Hi there friend and Welcome!!
This is part of my “Budget Kings” Series, which takes a look at some of the best options for under $100. Check out:
- Budget King #1: The semi-open back Koss KPH30i Review!
- Budget King #2: The open back Philips SHP9500 Review!
- Budget King #3: The closed back Sony MDR-7506 Review!
- Budget King #4: The closed back Creative Aurvana Live! Review
- Budget King #5: This review
- Budget King #6: The closed back Status Audio CB-1 Review!
Why did I place this fifth?
The K240 has long since been a quintessential studio headphone and for good reason.
For a headphone under $100, it sounds like it should cost a lot more.
You can listen to these for hours without fatigue, they have a fantastic mid-range and a smooth, detailed treble that never gets out of line.
What holds these back from the top spot is they are a bit flimsy, the ear cups are rather shallow, and the bass is extremely lean.
Many people coming from bass-heavier headphones will be taken aback by this; there’s no getting around it.
However, it still receives a spot rather easily because listening to music with these honestly feels like the first time.
Music seems more fleshed out, with better attack, sustain, and decay.
There’s a sense that the artists are actually performing the song for you instead of you just simply listening through a device.
For me, this has always been the goal.
I want the instruments and vocals to sound as natural and organic as possible, giving off the impression of a certain amount of realism.
The K240 does this incredibly well.
Before we get into the AKG K240 Studio Headphones Review, grab a snack, sit back and relax because…
You’ve come to the right place!!
For clarification, this article will review the newer AKG K240 Studio 55 Ohm as well as the 600 Ohm version as seen above (and below!). The pictures seen here are of the K240M (600 Ohm).
Now without further ado, let’s get rolling!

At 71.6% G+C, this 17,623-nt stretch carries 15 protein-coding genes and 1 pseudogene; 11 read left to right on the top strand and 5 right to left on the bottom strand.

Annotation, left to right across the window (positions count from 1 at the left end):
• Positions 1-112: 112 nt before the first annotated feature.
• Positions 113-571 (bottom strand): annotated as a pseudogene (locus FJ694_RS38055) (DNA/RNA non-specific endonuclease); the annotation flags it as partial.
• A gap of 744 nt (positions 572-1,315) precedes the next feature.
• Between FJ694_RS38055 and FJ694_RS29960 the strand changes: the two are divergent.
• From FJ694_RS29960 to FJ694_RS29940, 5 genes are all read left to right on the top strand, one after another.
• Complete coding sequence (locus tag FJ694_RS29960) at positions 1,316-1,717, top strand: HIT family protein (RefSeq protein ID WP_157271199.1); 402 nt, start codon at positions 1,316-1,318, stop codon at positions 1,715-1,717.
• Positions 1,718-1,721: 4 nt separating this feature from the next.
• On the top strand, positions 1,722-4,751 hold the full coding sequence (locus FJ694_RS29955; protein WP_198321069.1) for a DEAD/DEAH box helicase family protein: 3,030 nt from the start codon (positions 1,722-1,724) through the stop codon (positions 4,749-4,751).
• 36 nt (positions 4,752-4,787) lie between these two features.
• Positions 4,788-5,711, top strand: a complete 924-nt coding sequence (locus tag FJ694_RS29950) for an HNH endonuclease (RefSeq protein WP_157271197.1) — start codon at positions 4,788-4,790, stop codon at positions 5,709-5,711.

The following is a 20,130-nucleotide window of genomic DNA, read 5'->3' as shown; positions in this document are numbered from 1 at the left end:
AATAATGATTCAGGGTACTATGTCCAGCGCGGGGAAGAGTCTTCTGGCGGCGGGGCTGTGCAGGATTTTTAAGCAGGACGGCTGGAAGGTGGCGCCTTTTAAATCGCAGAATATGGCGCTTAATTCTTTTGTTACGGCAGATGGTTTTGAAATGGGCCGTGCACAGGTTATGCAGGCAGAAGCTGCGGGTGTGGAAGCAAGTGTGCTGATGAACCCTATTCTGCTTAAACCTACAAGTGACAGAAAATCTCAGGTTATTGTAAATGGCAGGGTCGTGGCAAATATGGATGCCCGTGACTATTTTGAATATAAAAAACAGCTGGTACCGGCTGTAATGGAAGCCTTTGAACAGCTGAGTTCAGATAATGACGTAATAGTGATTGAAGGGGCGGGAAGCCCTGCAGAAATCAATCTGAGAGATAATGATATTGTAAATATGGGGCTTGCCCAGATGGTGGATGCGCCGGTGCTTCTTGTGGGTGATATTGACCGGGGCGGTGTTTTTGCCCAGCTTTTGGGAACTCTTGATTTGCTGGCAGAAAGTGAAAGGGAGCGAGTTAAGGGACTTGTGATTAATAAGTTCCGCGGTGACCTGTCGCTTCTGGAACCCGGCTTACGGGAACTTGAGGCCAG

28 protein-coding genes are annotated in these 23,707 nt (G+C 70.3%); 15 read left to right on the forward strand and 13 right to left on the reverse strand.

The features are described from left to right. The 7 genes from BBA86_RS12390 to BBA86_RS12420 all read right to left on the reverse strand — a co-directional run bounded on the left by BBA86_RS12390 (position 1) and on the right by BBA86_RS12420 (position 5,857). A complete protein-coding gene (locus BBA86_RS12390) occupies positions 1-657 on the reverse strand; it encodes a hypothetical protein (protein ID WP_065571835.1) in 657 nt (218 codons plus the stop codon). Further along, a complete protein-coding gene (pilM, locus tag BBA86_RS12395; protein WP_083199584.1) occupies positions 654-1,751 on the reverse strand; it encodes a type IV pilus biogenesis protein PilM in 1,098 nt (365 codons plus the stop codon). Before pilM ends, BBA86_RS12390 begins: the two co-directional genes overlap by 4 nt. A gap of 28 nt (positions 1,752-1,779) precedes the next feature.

Back in 2016, I purchased an AKG K240 Studio 55 Ohm from my local Sam Ashe. Unfortunately, I sold it and wish I had not.
Fast forward to 2019.
I found a K240M 600 Ohm Austrian model on eBay for $35 shipped and couldn’t resist. I would say the sound of the 55 Ohm and the 600 Ohm is pretty much identical.
You’d also be surprised to find out that the 600 Ohm isn’t that much harder to drive.
In fact, I used it with an E10K and was completely satisfied.
Sounds kind of crazy, sure, but all of this just goes to show that Amps and DACs are kind of overrated.
The sound differences, while they can be apparent, are incredibly subtle and marginal in the grand scheme of things.
The other part of it is that browsing the internet, you’d think you would need a nuclear reactor to power the 600 Ohm K240 when that’s just not the case.
Sure, it’s a bit more difficult to drive than a 300 Ohm headphone, but it’s not impossible and whatever you have lying around may work!
With that, let’s get into the specs!
AKG K240 Studio (55 Ohm)
Note: The only real difference between the 600 Ohm and 55 Ohm is two-fold: Higher impedance and the original M was made in Austria. The K240 Studio was originally designed and made in Austria, but now is only designed in Austria and made in China.
AKG K240 Studio
At A Glance
In The Box
AKG K240 Studio Professional Semi-Open Stereo Headphones
Gold-Plated 1/4″ Adapter
Limited 2-Year Warranty
Shoutout to Crinacle for the graph
- Color: Black/Gold.
- Frequency Response: 16Hz-22kHz.
- Type: Closed-back. Closed back vs. Open back headphones.
- Fit: Supra-aural (On-ear).
- Plug: 1/8″ / 3.5mm TRS
- Weight: 8.5 Oz. / 240g
- Impedance: 55 Ohm. What is Headphone Impedance?
- Sensitivity: 91dB. What is Sensitivity in Headphones?
- Load Rating: 200 mW.
- Cable Length: 9.8ft. / 3m
Let’s talk a bit about build!
The build on the 240 is pretty underwhelming when you hold it in your hand but seems to hold up phenomenally well over time.
The 600 Ohm model that I have is showing signs of cosmetic wear, but other than that there are no broken parts and it actually seems durable for something so lightweight.
Plus, it’s an original ’80s model. Enough said.
It’s made of pretty much all plastic, but on the 600 Ohm versions, there seems to be a hint of Metal around the Ear Cups.
The ear cups are made of faux leather and are really shallow.
You will feel your ears hitting the driver (through the cloth).
- Related: What is a Headphone Driver?
Termination & Cable
The headphone terminates in a 3.5mm jack and comes with a 1/4″ adapter. Pretty standard.
The cable is very long and not detachable.
Keep in mind the newer Chinese model’s cable is detachable and looks a bit different going into the ear cup.
The headband is a thin piece of faux leather and sports my favorite: The Hammock style adjustment.